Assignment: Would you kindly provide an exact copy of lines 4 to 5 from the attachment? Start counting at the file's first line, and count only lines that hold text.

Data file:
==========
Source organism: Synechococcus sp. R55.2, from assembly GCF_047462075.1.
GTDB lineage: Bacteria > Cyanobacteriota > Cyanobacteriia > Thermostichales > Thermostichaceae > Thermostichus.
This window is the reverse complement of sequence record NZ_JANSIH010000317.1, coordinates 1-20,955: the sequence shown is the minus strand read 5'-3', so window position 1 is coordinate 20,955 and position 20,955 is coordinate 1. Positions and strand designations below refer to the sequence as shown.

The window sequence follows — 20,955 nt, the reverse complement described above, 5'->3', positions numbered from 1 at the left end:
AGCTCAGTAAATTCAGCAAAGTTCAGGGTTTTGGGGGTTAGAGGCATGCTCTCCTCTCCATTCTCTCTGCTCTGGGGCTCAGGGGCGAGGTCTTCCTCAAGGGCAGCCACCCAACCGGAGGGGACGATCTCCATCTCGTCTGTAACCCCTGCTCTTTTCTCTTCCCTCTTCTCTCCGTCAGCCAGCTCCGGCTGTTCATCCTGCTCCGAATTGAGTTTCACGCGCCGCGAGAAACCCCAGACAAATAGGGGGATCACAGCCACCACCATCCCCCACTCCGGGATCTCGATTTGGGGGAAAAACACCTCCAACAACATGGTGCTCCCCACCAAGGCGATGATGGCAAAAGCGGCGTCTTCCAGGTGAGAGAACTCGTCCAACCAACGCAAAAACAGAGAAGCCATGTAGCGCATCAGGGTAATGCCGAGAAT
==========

The window sequence follows — 20,955 nt, the reverse complement described above, 5'->3', positions numbered from 1 at the left end:
AGCTCAGTAAATTCAGCAAAGTTCAGGGTTTTGGGGGTTAGAGGCATGCTCTCCTCTCCATTCTCTCTGCTCTGGGGCTCAGGGGCGAGGTCTTCCTCAAGGGCAGCCACCCAACCGGAGGGGACGATCTCCATCTCGTCTGTAACCCCTGCTCTTTTCTCTTCCCTCTTCTCTCCGTCAGCCAGCTCCGGCTGTTCATCCTGCTCCGAATTGAGTTTCACGCGCCGCGAGAAACCCCAGACAAATAGGGGGATCACAGCCACCACCATCCCCCACTCCGGGATCTCGATTTGGGGGAAAAACACCTCCAACAACATGGTGCTCCCCACCAAGGCGATGATGGCAAAAGCGGCGTCTTCCAGGTGAGAGAACTCGTCCAACCAACGCAAAAACAGAGAAGCCATGTAGCGCATCAGGGTAATGCCGAGAAT